Dave had been a business client for years. He exemplified upper management, drove a Cadillac, and looked like a model for GQ magazine. It was 1992. I was living in an old farm house on the crest of a mountain in the Columbia River Gorge. My clients commented on the peaceful drive along the Sandy River, telling me what an important inner transition it was. I imagined Dave motoring along the river, as I rummaged through my closet, wondering what to wear. Deep in the corner hung the Native American ceremonial dress I was married in, more costume than daily wear, more dust catcher than useful. I kept it for its power and beauty. To my surprise, I found myself grabbing it from the hanger and slipping it over my head.
Dave arrived on time, as punctual as ever. I offered tea and conversation, while noticing his change in attire. He no longer looked like Mr. GQ. He’d let his hair grow, wore turquoise jewelry and a loose fitting shirt over cotton pants. When I closed my eyes to read for him, I was aware of two distinct spirits. It surprised me so much I could not go forward.
Dave, Are you aware of the Indian that lives in you? I asked.
Yes. I’m so glad you said something because everyone else thinks I’m crazy. It happened a few months ago. I suddenly felt this desire to change myself. It is unexplainable, but I know exactly what you are seeing.
I could not do anything for Dave with the Indian in the way, so I stopped the reading.
Do you mind if I speak to him directly, to see what he wants and why he has come?
Please do. I want to know as well.
I made a bed on the floor from a yoga mat and blanket, and watched Dave lower his broad-shouldered body on to the mat, his manicured fingers neatly folded by his side. I sat on the floor next to him with one hand above his heart, another above his belly, and led him through a relaxation exercise.
Feel the welcome weight of the blanket that covers you. Breathe deeper still. Now, let yourself be held in the welcome arms of the earth. When Dave was cocooned and protected, I opened the channel between dimensions and summoned the Indian. I was rooted, calm and centered. I waited and listened, staying neutral and receptive. Then, an unexpected burst of energy literally swept me into another time and place, very much like being in a dream where daily reality ceases, and dream reality becomes total and all that is.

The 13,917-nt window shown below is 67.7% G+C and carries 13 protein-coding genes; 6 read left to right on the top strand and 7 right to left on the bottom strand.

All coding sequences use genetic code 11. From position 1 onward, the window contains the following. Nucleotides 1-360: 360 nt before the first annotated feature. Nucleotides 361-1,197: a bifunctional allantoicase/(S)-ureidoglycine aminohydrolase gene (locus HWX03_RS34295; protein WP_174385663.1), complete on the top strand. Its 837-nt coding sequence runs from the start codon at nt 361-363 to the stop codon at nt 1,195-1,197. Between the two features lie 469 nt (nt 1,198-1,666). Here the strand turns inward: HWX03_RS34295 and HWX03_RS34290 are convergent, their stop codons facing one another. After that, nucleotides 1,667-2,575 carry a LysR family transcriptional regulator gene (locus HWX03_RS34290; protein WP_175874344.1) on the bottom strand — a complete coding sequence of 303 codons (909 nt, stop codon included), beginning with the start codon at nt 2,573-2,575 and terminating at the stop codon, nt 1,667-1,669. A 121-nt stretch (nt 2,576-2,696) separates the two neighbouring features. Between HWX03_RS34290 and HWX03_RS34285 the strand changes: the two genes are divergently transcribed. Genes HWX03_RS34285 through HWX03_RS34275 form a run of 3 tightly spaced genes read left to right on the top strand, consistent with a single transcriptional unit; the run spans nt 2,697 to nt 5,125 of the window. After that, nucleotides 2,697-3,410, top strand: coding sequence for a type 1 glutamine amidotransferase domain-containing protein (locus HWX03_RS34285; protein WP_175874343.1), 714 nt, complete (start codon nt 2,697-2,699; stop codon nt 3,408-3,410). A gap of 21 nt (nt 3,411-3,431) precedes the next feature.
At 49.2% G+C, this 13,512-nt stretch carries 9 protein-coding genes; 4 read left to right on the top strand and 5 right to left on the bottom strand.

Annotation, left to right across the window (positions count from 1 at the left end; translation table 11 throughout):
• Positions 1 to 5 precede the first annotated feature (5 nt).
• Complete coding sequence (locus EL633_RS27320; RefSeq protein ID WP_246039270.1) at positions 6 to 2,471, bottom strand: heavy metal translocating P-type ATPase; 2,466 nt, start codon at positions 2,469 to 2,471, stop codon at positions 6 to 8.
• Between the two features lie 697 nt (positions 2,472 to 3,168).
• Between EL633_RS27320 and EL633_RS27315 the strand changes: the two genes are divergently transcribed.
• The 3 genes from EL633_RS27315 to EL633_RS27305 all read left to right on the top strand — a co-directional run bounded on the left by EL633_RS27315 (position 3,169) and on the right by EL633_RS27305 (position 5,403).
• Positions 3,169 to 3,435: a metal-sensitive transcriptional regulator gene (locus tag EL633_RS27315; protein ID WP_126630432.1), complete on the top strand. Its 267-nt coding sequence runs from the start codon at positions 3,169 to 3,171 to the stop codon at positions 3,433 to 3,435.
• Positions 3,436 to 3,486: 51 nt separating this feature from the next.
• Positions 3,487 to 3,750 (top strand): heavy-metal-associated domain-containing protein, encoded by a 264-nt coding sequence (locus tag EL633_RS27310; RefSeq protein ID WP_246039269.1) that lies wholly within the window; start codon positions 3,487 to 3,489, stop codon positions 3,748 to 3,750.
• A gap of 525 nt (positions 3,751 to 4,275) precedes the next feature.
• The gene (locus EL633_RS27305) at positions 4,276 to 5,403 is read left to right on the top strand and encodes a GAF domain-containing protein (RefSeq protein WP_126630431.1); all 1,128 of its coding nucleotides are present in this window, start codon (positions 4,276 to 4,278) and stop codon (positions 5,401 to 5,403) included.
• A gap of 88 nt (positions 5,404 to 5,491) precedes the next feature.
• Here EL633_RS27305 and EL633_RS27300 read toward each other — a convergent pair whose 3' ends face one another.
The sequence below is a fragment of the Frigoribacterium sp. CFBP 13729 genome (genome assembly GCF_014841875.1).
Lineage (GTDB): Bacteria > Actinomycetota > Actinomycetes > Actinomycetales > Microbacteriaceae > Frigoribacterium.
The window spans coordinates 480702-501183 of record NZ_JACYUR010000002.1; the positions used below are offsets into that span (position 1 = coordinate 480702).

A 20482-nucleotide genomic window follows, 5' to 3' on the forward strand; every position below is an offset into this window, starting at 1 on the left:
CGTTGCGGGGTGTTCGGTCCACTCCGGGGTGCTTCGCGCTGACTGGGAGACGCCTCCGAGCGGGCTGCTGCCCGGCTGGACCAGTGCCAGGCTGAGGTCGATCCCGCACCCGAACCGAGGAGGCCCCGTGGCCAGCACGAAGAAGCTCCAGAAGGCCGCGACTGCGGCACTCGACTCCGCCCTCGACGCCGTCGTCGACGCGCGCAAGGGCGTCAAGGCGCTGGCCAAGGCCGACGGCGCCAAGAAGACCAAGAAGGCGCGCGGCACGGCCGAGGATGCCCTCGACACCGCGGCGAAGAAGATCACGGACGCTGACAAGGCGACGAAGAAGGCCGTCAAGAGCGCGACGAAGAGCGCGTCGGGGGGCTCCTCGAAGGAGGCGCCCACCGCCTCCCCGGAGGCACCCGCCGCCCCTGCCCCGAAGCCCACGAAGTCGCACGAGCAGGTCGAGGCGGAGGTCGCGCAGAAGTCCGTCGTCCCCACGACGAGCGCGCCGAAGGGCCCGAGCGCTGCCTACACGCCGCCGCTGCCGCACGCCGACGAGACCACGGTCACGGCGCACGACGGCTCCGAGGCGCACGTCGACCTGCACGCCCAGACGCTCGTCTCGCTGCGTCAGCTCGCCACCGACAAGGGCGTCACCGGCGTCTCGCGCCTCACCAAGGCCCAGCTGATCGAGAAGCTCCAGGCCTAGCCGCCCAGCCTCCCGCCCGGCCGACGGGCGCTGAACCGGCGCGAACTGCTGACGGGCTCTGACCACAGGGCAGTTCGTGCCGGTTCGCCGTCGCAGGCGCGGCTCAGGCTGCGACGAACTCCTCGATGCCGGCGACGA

I was walking with my Indian husband along a barely visible trail. Wind blew against silence, the only sound – a distant cracking of ice. We moved raw and slow through a towering canyon, stone spires and red rock sitting broken and piled below snow coated cliffs, the sky, pale and grey. I felt ice melting against my hair, as I lowered my face into the warm comfort of my buffalo robe. He and I walked heavy with things unsaid, and no voice to say them. I felt pained and inconsolable. Our only child lay buried under mounds of rock, while we moved on in search of food and shelter, our resources depleted. His love for me was total, as mine was for him. I made a home in that knowledge. I made a life in it. There was no questioning or doubt. The experience of our love was unlike anything I have ever known, or come close to knowing in this life. It filled me.
That’s all there was, a glimpse, a moment, a lifetime. I was fully there, and than I was not. I was drawn back as rapidly as I’d left, my body jerking, small volts of electricity pulsing through my veins. My whole body felt burned, as if I’d stood too near the sun. I fell apart, and wept as if my heart had been cut. I could not console myself and was horrified that I was still in session. Poor Dave was working to bring himself out of trance to attend me. What happened? What happened, he repeated, again and again. What can I do for you? I rocked back and forth, howling with grief for a dead child and a lost love, my knees pulled against my chest, arms wrapped around them like a teddy bear.
I know that spirit. I know him, is all I could say. Please go now. I will finish your session another time.
Dave was reluctant to leave. I insisted. My world was falling apart. My boundaries were shattered. After he left, I paced like an animal. I shivered, felt feverish and sick. I went to the bathroom to find a homeopathic to calm myself, looked in the mirror and saw for the first time the irony of my attire. I had put on my Indian print wedding dress to meet my Native American husband from another dimension. I ripped off the dress, got a shovel and buried it deep in the yard. I didn’t want to have anything to do with a garment that could transport me instantly from one reality to another. I wanted to be in control. I went to bed and stayed there for several days. My body burned, my energy circuits fried.
Dave called often to see how I was, but I didn’t answer. I was afraid of him too, afraid that he could somehow pull me back into that place that made reality dissolve. I phoned him after a week, but didn’t put him back on the schedule for a full month. I needed to work up to it.
When I did see Dave, he looked more himself. Apparently the Indian had moved on, his visit complete. Dave brought a photograph with him of a man called, Black Eagle from the Nez Perce tribe. I knew what he looked like, he told me, so I went to the library to do some research, and there he was.
I held the photo in my hands. It was, without doubt, the face I had seen.
You can keep it, Dave said. And so I did.
Sometimes I place it on my altar and speak with him. Other times I put it away, because his presence feels too strong, yet he is always around. Black Eagle has appeared independently to friends, and once to a client doing a vision quest. He offers support and love to them, sometimes conveying messages to me.